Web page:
Pepper plants love heat, and the jalapenos, cayennes, bells, and wax peppers are just beginning to peak in my garden, thanks to warm nights and hotter days. I used all four varieties in a batch of hot pepper jelly, quite possibly the easiest jam/jelly/preserves to make from scratch. Get a box of Certo liquid pectin: the instructions are printed on the leaflet inside the package. Chopped peppers, cider vinegar, pectin, and sugar are the only ingredients. You don’t technically need canning jars, as long as you plan to store it in the freezer or fridge, and use it quickly.
But if you’d like to keep it for a while, or share it with friends, go ahead and bother with the canning jars. I bought some Ball Elite small, wide-mouth jars, which are perfect for pepper jelly. Easy to wash, easy to fill, and just big enough to share.
Pepper jelly makes a nice glaze for grilled chicken (brush it on 10 minutes before the chicken is done), a tasty dipping sauce for fried foods (try it on boudin balls or fried fish), a great addition to salad dressings, or sandwich spread in place of mayo. Or, fall back on the old southern standby: pour it over a block of cream cheese & serve with crackers.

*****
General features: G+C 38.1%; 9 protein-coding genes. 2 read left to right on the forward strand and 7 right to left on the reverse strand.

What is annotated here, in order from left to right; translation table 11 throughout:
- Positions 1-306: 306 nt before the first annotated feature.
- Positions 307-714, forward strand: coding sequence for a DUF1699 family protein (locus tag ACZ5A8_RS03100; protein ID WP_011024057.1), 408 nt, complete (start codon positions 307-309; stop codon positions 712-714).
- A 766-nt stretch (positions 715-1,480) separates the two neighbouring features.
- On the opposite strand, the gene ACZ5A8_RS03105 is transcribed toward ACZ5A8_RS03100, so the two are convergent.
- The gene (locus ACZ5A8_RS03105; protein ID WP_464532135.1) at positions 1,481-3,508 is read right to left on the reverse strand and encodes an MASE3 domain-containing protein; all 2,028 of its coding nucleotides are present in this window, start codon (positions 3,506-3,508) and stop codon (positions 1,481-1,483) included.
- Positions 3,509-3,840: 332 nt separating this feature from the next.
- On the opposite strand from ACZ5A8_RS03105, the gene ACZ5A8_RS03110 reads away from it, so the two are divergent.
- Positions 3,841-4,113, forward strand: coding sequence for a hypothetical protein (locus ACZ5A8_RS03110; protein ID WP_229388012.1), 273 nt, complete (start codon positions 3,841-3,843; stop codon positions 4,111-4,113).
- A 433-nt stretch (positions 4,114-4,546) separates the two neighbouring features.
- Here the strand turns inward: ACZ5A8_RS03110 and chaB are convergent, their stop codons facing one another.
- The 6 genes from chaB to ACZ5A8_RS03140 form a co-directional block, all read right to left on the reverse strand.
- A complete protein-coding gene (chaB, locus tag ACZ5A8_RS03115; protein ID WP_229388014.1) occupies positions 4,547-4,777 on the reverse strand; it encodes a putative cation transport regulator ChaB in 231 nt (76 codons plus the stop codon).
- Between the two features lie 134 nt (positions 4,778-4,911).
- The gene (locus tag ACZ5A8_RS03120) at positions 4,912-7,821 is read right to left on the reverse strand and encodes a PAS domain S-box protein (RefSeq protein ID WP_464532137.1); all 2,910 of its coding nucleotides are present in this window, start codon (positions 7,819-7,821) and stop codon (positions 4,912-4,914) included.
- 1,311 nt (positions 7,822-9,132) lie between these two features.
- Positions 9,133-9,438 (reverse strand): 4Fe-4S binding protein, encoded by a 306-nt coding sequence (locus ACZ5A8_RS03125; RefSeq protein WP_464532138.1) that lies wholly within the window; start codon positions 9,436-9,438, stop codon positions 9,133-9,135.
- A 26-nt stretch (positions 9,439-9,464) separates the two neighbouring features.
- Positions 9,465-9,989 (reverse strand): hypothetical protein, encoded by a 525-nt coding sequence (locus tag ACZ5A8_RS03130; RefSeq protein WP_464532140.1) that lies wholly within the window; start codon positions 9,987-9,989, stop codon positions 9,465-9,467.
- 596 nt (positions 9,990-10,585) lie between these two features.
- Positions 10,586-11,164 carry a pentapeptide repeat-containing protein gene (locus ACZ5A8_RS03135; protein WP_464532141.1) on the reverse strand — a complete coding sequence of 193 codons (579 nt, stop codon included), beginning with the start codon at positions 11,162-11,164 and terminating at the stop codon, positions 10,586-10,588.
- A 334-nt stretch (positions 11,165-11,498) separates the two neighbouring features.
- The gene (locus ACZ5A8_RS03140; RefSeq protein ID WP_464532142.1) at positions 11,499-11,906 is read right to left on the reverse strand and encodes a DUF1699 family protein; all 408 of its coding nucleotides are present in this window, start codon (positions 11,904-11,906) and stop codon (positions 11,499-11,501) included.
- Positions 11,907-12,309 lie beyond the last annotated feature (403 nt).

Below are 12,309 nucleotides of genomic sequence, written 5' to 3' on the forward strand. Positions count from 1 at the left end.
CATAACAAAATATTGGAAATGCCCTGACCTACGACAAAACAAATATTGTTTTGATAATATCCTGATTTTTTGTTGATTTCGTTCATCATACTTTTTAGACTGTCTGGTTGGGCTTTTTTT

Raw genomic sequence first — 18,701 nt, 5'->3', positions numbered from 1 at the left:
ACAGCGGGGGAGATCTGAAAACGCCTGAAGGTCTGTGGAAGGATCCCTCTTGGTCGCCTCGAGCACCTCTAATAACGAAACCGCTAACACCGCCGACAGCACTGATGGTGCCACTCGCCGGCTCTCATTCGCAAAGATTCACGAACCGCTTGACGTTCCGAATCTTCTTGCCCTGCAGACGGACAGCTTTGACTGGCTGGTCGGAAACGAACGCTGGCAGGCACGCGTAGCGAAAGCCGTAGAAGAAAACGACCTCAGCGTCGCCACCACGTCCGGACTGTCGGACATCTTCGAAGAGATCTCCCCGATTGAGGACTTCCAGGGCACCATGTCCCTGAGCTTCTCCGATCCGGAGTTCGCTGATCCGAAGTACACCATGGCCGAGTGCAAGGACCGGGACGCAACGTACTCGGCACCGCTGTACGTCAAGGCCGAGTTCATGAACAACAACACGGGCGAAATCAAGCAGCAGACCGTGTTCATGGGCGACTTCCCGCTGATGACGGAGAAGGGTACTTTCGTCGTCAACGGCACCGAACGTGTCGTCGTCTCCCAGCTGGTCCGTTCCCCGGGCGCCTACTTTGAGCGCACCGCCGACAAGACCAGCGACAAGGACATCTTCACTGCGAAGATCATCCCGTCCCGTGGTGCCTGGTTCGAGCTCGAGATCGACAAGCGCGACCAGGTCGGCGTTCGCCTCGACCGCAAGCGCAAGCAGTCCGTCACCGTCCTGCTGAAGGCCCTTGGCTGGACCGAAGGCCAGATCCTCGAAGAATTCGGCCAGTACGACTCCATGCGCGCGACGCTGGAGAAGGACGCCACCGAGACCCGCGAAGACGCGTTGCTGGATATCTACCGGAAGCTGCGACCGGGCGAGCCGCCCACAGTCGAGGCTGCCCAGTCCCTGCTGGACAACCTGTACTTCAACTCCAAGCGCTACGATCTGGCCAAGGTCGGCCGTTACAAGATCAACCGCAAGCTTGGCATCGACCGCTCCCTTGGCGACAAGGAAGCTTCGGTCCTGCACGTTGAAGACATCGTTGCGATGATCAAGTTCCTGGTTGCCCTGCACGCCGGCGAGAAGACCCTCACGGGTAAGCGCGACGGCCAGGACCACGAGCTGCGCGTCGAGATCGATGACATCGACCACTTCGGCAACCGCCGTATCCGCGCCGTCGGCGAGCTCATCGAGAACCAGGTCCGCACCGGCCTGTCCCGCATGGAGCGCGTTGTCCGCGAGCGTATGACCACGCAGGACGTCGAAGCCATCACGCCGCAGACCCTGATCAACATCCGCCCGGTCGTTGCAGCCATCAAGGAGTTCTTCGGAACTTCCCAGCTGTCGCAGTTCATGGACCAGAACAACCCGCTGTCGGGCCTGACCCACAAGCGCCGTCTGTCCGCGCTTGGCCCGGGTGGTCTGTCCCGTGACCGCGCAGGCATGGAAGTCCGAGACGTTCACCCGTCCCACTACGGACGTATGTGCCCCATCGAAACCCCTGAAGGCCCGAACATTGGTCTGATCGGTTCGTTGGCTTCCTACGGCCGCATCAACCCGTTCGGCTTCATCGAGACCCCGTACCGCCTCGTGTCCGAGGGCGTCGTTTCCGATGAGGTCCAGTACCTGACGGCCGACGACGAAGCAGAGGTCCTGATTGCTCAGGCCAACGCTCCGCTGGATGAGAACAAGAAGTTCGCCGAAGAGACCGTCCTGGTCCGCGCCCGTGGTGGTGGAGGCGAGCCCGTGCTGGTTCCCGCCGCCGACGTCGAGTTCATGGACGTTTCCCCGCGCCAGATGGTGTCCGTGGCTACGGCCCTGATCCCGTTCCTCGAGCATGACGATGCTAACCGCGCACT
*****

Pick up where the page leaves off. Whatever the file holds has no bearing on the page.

Good afternoon, I am looking for a recipe for pepper jelly using muscidine grapes…have you tried this?
No, I haven’t tried it, but it sounds delicious. Here’s a good recipe, with photos, for muscadine jelly: http://www.pickyourown.org/muscadinejelly.htm
Hot peppers contain a relatively small amount of liquid, so I’d think you could add a dozen or so finely chopped, de-seeded jalapenos to that jelly recipe without changing anything else or compromising the “set” of the jelly. I would put the hot peppers into the boiling juice just before you put in the pectin.